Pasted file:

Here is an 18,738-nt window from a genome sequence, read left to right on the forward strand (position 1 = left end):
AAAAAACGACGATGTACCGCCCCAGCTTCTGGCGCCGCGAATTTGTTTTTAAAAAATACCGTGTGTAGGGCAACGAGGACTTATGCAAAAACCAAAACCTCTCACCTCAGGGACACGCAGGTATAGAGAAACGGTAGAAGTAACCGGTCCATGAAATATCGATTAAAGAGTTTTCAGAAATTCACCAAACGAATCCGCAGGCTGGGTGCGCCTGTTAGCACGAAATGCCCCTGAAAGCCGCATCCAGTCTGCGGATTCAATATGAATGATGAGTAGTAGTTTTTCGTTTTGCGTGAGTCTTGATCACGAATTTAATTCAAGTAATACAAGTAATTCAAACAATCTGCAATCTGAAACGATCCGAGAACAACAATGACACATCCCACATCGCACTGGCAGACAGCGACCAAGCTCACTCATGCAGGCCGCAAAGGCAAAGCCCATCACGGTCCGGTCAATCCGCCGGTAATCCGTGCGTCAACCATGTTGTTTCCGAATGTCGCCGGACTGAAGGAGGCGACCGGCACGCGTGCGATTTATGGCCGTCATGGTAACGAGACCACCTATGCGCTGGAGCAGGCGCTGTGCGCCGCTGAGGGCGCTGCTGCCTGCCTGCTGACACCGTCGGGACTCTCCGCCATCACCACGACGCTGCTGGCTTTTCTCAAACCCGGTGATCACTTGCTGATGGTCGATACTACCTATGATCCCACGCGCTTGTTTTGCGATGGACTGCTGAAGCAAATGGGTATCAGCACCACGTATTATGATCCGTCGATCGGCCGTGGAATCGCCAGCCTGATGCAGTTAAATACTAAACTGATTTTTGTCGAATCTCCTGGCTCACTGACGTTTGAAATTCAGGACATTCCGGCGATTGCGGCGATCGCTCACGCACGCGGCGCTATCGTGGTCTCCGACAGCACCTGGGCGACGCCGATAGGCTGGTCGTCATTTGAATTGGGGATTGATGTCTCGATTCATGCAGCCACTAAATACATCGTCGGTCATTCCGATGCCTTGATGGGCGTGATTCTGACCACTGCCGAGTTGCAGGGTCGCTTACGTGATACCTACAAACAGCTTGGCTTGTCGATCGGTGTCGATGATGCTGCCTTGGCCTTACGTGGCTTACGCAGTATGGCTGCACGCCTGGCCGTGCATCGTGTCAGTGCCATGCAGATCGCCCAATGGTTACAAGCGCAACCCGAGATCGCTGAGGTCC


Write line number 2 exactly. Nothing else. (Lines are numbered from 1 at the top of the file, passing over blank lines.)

AAAAAACGACGATGTACCGCCCCAGCTTCTGGCGCCGCGAATTTGTTTTTAAAAAATACCGTGTGTAGGGCAACGAGGACTTATGCAAAAACCAAAACCTCTCACCTCAGGGACACGCAGGTATAGAGAAACGGTAGAAGTAACCGGTCCATGAAATATCGATTAAAGAGTTTTCAGAAATTCACCAAACGAATCCGCAGGCTGGGTGCGCCTGTTAGCACGAAATGCCCCTGAAAGCCGCATCCAGTCTGCGGATTCAATATGAATGATGAGTAGTAGTTTTTCGTTTTGCGTGAGTCTTGATCACGAATTTAATTCAAGTAATACAAGTAATTCAAACAATCTGCAATCTGAAACGATCCGAGAACAACAATGACACATCCCACATCGCACTGGCAGACAGCGACCAAGCTCACTCATGCAGGCCGCAAAGGCAAAGCCCATCACGGTCCGGTCAATCCGCCGGTAATCCGTGCGTCAACCATGTTGTTTCCGAATGTCGCCGGACTGAAGGAGGCGACCGGCACGCGTGCGATTTATGGCCGTCATGGTAACGAGACCACCTATGCGCTGGAGCAGGCGCTGTGCGCCGCTGAGGGCGCTGCTGCCTGCCTGCTGACACCGTCGGGACTCTCCGCCATCACCACGACGCTGCTGGCTTTTCTCAAACCCGGTGATCACTTGCTGATGGTCGATACTACCTATGATCCCACGCGCTTGTTTTGCGATGGACTGCTGAAGCAAATGGGTATCAGCACCACGTATTATGATCCGTCGATCGGCCGTGGAATCGCCAGCCTGATGCAGTTAAATACTAAACTGATTTTTGTCGAATCTCCTGGCTCACTGACGTTTGAAATTCAGGACATTCCGGCGATTGCGGCGATCGCTCACGCACGCGGCGCTATCGTGGTCTCCGACAGCACCTGGGCGACGCCGATAGGCTGGTCGTCATTTGAATTGGGGATTGATGTCTCGATTCATGCAGCCACTAAATACATCGTCGGTCATTCCGATGCCTTGATGGGCGTGATTCTGACCACTGCCGAGTTGCAGGGTCGCTTACGTGATACCTACAAACAGCTTGGCTTGTCGATCGGTGTCGATGATGCTGCCTTGGCCTTACGTGGCTTACGCAGTATGGCTGCACGCCTGGCCGTGCATCGTGTCAGTGCCATGCAGATCGCCCAATGGTTACAAGCGCAACCCGAGATCGCTGAGGTCC